Spinal and cerebral tumefactive MS, clinical and neuroimaging Correlations



intramedullary spinal tumor, MRI, primary CNS lymphoma, tumefactive MS


The detection of tumefactive multiple sclerosis (TMS) often leads to diagnostic uncertainty, especially if lesions occur in patients without currently known demyelinating disease.
Supratentorial TMS can be differentiated from tumor by some specific imaging features: discrepancy between lesion size and mass effect; specific contrast pattern - open ring directed toward gray matter.
A major challenge is differentiating TMS from primary CNS lymphoma (PCNSL). Suspicion of a brain tumor often necessitates biopsy, which may also show misleading patho-histologic findings.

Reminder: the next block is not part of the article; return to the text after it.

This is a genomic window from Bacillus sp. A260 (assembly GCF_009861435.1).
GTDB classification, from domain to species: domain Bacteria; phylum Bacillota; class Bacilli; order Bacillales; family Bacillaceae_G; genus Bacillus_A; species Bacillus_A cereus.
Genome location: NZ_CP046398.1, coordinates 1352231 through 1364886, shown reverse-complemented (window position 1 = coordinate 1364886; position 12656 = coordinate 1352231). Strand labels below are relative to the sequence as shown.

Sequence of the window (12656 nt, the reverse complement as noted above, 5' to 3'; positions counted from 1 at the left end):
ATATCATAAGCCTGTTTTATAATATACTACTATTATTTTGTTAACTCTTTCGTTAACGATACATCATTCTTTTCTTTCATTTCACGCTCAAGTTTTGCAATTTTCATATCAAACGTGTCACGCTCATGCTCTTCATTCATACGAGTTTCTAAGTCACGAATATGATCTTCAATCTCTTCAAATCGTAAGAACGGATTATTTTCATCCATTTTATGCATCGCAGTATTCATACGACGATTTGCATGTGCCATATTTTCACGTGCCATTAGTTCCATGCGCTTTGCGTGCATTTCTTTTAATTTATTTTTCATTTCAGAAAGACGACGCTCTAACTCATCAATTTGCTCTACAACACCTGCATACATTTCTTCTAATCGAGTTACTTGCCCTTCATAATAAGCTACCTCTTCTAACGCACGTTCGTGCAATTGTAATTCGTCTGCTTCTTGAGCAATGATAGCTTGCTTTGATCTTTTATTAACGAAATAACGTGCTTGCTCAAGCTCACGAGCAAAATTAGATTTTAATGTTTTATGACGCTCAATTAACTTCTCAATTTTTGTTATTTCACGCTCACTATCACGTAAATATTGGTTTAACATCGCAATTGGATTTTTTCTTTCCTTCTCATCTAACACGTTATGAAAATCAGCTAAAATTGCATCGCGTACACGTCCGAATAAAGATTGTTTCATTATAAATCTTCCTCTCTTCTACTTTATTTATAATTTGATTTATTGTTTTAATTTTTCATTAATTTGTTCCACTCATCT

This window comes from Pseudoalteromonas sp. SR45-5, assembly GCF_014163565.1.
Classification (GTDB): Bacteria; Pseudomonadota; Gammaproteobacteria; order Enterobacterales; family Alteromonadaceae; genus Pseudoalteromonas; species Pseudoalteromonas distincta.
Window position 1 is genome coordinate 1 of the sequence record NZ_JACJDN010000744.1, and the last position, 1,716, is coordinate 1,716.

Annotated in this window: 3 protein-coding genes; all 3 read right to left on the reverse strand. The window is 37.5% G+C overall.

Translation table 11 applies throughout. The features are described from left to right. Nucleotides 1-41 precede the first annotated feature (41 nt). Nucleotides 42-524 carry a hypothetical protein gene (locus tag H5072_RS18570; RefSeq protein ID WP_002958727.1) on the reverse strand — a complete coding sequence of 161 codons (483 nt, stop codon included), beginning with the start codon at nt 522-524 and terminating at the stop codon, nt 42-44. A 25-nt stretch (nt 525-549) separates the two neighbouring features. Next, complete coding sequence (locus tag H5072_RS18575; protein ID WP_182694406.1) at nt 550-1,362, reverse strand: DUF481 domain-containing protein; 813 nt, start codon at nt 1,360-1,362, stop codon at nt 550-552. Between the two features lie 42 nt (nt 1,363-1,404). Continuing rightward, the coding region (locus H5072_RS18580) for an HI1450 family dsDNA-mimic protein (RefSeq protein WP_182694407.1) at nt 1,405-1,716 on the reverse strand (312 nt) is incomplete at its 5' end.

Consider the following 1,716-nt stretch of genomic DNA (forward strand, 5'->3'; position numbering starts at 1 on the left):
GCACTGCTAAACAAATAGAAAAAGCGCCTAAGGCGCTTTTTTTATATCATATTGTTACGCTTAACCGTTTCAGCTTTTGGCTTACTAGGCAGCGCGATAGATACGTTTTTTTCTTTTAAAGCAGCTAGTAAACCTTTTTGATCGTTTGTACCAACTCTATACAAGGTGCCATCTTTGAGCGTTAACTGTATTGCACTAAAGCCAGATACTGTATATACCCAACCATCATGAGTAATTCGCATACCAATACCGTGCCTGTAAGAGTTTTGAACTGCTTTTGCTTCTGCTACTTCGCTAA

In the setting of a solitary tumor-like lesion in the myelon, diagnostic efforts are directed at excluding spinal intramedullary tumors.
Two clinical cases suggestive of tumor-like MS in the brain and spinal cord are presented with discussion and suggestions for diagnostic approaches to refine the diagnosis. Tumefactive MS is an uncommon and difficult-to-diagnose form of primary demyelination, making integration of clinical and laboratory data with imaging results and infrequent case follow-up over time extremely important.


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How to Cite

Topalov, N., Ivanova, S., Bogdanova, D., Todorov, V., & Kalaidjiev, N. (2023). Spinal and cerebral tumefactive MS, clinical and neuroimaging Correlations. Bulgarian Neurology, 24(3), 116–118. Retrieved from https://www.nevrologiabg.com/journal/index.php/neurology/article/view/150